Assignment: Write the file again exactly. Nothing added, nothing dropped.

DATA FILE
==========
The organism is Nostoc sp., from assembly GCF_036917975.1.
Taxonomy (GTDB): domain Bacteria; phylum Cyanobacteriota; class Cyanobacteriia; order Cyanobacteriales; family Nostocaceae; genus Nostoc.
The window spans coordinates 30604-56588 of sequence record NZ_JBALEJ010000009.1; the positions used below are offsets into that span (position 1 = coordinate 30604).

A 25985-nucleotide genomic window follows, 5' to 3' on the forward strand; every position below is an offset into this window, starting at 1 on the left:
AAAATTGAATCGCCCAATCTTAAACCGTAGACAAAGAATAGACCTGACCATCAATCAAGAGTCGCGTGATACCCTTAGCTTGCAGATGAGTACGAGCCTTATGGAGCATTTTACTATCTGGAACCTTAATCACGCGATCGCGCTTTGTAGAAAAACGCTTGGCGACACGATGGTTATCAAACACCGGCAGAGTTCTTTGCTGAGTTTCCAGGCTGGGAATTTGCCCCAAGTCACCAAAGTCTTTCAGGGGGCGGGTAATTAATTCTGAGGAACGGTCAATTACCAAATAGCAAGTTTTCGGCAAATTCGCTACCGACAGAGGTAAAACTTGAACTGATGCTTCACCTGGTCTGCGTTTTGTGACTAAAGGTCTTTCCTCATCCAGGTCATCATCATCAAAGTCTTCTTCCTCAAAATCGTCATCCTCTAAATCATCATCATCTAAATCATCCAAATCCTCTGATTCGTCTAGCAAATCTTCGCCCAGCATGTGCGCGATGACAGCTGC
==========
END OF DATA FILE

The organism is Nostoc sp., from assembly GCF_036917975.1.
Taxonomy (GTDB): domain Bacteria; phylum Cyanobacteriota; class Cyanobacteriia; order Cyanobacteriales; family Nostocaceae; genus Nostoc.
The window spans coordinates 30604-56588 of sequence record NZ_JBALEJ010000009.1; the positions used below are offsets into that span (position 1 = coordinate 30604).

A 25985-nucleotide genomic window follows, 5' to 3' on the forward strand; every position below is an offset into this window, starting at 1 on the left:
AAAATTGAATCGCCCAATCTTAAACCGTAGACAAAGAATAGACCTGACCATCAATCAAGAGTCGCGTGATACCCTTAGCTTGCAGATGAGTACGAGCCTTATGGAGCATTTTACTATCTGGAACCTTAATCACGCGATCGCGCTTTGTAGAAAAACGCTTGGCGACACGATGGTTATCAAACACCGGCAGAGTTCTTTGCTGAGTTTCCAGGCTGGGAATTTGCCCCAAGTCACCAAAGTCTTTCAGGGGGCGGGTAATTAATTCTGAGGAACGGTCAATTACCAAATAGCAAGTTTTCGGCAAATTCGCTACCGACAGAGGTAAAACTTGAACTGATGCTTCACCTGGTCTGCGTTTTGTGACTAAAGGTCTTTCCTCATCCAGGTCATCATCATCAAAGTCTTCTTCCTCAAAATCGTCATCCTCTAAATCATCATCATCTAAATCATCCAAATCCTCTGATTCGTCTAGCAAATCTTCGCCCAGCATGTGCGCGATGACAGCTGC